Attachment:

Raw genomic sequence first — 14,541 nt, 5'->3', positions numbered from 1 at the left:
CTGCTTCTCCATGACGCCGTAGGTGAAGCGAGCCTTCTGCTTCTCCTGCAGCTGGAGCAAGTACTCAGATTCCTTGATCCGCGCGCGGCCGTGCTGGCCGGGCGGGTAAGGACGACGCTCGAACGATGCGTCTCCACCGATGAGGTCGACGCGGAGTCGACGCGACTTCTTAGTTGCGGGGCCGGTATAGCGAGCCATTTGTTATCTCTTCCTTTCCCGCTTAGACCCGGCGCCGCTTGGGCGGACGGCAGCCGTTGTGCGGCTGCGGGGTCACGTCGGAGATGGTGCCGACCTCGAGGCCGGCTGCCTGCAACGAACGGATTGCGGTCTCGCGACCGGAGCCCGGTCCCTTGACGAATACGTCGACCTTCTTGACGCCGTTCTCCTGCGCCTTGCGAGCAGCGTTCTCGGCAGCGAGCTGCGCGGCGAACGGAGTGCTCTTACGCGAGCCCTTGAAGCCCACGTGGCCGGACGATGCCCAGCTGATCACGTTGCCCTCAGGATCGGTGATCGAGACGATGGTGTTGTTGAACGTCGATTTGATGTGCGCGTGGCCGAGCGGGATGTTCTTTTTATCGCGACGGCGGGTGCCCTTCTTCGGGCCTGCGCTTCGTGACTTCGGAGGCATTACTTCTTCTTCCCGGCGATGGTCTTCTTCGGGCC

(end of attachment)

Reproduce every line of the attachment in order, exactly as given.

Raw genomic sequence first — 14,541 nt, 5'->3', positions numbered from 1 at the left:
CTGCTTCTCCATGACGCCGTAGGTGAAGCGAGCCTTCTGCTTCTCCTGCAGCTGGAGCAAGTACTCAGATTCCTTGATCCGCGCGCGGCCGTGCTGGCCGGGCGGGTAAGGACGACGCTCGAACGATGCGTCTCCACCGATGAGGTCGACGCGGAGTCGACGCGACTTCTTAGTTGCGGGGCCGGTATAGCGAGCCATTTGTTATCTCTTCCTTTCCCGCTTAGACCCGGCGCCGCTTGGGCGGACGGCAGCCGTTGTGCGGCTGCGGGGTCACGTCGGAGATGGTGCCGACCTCGAGGCCGGCTGCCTGCAACGAACGGATTGCGGTCTCGCGACCGGAGCCCGGTCCCTTGACGAATACGTCGACCTTCTTGACGCCGTTCTCCTGCGCCTTGCGAGCAGCGTTCTCGGCAGCGAGCTGCGCGGCGAACGGAGTGCTCTTACGCGAGCCCTTGAAGCCCACGTGGCCGGACGATGCCCAGCTGATCACGTTGCCCTCAGGATCGGTGATCGAGACGATGGTGTTGTTGAACGTCGATTTGATGTGCGCGTGGCCGAGCGGGATGTTCTTTTTATCGCGACGGCGGGTGCCCTTCTTCGGGCCTGCGCTTCGTGACTTCGGAGGCATTACTTCTTCTTCCCGGCGATGGTCTTCTTCGGGCC